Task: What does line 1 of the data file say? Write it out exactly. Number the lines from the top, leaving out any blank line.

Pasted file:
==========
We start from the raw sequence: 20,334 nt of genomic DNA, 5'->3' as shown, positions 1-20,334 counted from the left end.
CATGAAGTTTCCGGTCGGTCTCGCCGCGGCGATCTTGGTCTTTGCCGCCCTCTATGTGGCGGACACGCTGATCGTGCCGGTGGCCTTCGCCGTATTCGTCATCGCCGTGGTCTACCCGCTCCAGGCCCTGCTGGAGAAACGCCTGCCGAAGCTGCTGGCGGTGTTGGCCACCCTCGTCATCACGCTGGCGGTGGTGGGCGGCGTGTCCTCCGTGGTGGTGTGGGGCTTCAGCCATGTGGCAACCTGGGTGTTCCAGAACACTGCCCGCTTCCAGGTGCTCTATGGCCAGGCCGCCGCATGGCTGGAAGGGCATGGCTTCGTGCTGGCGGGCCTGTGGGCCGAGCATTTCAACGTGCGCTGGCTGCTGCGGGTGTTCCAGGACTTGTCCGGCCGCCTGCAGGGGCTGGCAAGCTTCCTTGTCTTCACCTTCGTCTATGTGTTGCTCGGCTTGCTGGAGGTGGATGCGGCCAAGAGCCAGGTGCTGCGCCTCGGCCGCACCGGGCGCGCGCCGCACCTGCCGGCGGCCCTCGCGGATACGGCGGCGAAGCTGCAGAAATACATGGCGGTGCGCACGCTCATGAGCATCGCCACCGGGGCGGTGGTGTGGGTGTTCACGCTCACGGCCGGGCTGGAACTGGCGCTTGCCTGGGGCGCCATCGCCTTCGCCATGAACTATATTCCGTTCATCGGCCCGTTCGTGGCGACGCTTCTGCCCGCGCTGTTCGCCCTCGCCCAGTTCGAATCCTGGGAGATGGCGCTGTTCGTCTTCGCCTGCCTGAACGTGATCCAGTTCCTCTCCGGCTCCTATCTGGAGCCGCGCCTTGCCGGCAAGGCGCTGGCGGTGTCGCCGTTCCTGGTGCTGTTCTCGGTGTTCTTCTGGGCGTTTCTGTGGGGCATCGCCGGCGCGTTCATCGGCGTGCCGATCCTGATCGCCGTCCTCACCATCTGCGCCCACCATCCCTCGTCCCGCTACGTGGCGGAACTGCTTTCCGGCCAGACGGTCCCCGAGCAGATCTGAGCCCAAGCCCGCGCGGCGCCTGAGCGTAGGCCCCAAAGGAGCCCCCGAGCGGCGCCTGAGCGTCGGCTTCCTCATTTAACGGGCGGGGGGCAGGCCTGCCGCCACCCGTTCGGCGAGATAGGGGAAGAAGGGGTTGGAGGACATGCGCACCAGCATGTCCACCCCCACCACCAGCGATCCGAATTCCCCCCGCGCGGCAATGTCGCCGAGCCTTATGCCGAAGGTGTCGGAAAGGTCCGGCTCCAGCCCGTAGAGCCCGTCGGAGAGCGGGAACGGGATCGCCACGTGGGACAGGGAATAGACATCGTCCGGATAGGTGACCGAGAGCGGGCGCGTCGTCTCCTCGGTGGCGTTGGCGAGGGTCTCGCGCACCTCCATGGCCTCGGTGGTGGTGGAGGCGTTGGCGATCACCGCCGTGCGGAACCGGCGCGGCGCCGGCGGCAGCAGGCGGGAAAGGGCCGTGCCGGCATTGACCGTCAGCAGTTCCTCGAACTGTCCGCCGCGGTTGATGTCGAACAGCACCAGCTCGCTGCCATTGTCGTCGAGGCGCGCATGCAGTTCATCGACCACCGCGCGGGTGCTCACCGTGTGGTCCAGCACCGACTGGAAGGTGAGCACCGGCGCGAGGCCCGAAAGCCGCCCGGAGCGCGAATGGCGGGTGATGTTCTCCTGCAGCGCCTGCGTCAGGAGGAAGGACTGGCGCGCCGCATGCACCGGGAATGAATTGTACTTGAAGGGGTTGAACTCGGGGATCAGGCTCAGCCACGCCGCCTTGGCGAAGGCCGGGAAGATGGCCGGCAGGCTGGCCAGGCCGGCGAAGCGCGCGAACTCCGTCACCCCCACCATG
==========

We start from the raw sequence: 20,334 nt of genomic DNA, 5'->3' as shown, positions 1-20,334 counted from the left end.